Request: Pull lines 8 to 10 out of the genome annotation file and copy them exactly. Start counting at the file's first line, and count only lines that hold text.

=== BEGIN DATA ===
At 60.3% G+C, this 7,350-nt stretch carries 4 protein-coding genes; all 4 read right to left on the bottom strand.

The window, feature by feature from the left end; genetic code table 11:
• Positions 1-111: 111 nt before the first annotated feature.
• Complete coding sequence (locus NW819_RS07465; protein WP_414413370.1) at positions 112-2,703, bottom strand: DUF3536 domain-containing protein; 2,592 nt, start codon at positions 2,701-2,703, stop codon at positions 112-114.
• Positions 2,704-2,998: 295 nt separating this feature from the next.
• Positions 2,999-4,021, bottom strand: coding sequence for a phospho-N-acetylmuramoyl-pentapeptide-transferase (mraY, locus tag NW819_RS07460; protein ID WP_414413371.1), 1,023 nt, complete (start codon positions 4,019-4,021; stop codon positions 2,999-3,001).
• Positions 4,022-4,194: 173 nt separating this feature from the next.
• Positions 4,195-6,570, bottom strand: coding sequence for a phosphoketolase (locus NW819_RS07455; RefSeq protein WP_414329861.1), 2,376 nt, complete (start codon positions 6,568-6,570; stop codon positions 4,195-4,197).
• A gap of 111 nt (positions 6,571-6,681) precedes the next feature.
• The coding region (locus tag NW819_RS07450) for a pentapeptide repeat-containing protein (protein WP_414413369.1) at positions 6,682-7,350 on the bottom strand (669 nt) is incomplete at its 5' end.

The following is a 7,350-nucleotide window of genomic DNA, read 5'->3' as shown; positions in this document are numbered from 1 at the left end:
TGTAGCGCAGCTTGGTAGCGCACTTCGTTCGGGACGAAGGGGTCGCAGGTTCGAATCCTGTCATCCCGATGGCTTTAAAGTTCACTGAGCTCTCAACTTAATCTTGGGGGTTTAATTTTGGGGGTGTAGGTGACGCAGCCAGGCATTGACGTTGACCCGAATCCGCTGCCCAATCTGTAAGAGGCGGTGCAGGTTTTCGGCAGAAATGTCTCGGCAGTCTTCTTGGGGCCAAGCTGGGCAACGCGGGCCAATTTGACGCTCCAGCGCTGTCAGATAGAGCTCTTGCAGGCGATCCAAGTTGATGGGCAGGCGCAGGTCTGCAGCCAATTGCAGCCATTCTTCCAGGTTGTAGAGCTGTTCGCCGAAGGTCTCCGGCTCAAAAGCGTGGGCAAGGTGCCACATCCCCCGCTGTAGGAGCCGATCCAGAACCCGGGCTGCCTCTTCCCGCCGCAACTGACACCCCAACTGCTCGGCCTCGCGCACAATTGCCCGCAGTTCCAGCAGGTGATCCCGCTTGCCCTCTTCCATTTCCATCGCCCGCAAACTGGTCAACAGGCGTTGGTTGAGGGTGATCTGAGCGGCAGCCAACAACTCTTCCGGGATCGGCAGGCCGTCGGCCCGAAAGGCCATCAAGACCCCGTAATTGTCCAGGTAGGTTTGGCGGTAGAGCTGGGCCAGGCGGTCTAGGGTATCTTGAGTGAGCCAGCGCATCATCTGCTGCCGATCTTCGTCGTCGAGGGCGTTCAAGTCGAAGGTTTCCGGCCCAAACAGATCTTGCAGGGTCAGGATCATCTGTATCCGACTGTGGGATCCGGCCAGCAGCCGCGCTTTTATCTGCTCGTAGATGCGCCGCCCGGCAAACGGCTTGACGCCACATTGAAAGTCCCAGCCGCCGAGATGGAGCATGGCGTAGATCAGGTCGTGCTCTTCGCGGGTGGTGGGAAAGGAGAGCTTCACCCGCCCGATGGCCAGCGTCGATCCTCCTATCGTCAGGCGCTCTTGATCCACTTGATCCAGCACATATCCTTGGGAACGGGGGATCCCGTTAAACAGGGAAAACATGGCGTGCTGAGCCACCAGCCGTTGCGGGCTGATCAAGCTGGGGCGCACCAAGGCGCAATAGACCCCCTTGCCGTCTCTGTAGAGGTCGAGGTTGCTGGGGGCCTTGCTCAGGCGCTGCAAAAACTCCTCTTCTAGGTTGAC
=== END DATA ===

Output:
• Positions 4,195-6,570, bottom strand: coding sequence for a phosphoketolase (locus NW819_RS07455; RefSeq protein WP_414329861.1), 2,376 nt, complete (start codon positions 6,568-6,570; stop codon positions 4,195-4,197).
• A gap of 111 nt (positions 6,571-6,681) precedes the next feature.
• The coding region (locus tag NW819_RS07450) for a pentapeptide repeat-containing protein (protein WP_414413369.1) at positions 6,682-7,350 on the bottom strand (669 nt) is incomplete at its 5' end.